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Astron. Astrophys. 316, 279-286 (1996)

Ulysses at high heliographic latitudes: an introduction

Richard G. Marsden1, Edward J. Smith2, John F. Cooper3, and Cecil Tranquille1

1 Space Science Department of ESA, Estec, P.O. Box 299, Noordwijk, The Netherlands
2 Jet Propulsion Laboratory, California Institute of Technology, Pasadena, California, USA
3 Hughes STX Corporation, NASA Space Physics Data Facility, Code 632.9, NASA/GSFC, Maryland, USA

Received 1 April 1996 / Accepted 9 April 1996

Abstract. The unique in situ observations acquired by the scientific instrumentation on board the Ulysses spacecraft have provided, for the first time, a comprehensive, 3-dimensional view of the heliosphere from the solar equator to the poles near solar minimum. Since beginning its journey out of the ecliptic plane in February, 1992, Ulysses has acquired a wealth of truly new observations concerning the particles and fields in the previously unreachable high-latitude regions of the heliosphere. The articles that comprise this special issue are devoted to recent results from the high-latitude passes of Ulysses, including the rapid transit from the southern to the northern hemisphere. This paper serves as an introduction to these articles, and provides a short summary of the major scientific findings from the mission to date. Also included is a description of the various Ulysses data archives and their access.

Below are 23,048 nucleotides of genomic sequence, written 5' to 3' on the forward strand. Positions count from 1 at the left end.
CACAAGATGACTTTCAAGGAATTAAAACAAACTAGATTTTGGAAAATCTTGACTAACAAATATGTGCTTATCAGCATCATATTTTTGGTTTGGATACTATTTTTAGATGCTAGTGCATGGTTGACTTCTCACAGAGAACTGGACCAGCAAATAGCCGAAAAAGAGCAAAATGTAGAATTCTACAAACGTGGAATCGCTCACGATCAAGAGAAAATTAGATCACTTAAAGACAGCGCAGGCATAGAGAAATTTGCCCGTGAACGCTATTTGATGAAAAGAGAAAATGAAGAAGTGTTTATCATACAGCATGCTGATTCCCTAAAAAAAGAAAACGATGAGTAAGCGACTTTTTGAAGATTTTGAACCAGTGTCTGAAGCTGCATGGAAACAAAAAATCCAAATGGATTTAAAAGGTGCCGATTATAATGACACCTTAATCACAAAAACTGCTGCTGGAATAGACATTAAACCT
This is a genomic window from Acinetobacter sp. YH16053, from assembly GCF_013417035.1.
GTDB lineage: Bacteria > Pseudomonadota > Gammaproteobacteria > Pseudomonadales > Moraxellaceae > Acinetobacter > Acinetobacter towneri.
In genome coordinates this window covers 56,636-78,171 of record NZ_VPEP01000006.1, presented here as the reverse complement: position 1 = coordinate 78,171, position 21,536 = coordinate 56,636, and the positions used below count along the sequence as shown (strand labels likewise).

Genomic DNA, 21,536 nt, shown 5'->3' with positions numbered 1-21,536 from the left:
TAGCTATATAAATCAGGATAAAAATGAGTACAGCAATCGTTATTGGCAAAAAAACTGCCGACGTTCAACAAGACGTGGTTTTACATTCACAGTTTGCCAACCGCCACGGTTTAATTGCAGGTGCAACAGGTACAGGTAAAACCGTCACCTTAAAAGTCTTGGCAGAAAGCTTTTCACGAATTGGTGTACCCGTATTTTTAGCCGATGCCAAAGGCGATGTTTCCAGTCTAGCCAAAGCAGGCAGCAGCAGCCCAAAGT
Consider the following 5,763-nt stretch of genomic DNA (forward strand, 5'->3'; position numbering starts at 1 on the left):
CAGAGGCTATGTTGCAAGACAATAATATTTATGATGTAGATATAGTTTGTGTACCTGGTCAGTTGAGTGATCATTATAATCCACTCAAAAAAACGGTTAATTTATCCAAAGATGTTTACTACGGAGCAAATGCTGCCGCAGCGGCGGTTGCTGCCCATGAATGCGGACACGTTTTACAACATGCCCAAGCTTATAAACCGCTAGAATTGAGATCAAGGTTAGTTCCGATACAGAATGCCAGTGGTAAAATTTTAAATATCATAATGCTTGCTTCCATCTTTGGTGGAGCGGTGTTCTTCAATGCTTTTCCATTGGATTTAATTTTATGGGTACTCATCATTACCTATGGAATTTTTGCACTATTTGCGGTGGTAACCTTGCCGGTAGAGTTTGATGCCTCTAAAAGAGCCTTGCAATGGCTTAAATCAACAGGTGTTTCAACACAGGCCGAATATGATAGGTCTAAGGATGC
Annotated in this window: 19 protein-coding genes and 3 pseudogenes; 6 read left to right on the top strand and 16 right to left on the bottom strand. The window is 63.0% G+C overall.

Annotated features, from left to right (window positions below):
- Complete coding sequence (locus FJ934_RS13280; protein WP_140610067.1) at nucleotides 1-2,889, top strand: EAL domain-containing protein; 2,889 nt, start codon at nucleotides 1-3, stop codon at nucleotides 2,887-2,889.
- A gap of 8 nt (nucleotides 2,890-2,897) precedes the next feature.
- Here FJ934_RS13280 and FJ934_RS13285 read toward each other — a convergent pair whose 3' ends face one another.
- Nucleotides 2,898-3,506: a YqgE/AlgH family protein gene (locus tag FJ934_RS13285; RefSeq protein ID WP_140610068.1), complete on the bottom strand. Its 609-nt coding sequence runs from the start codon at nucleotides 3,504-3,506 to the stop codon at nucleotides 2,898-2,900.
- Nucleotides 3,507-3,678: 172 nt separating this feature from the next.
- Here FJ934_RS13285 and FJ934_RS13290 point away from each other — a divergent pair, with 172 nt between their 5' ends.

Key words: Sun: solar wind - Sun: general - interplanetary medium - space vehicles


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Last change: December 30, 1996
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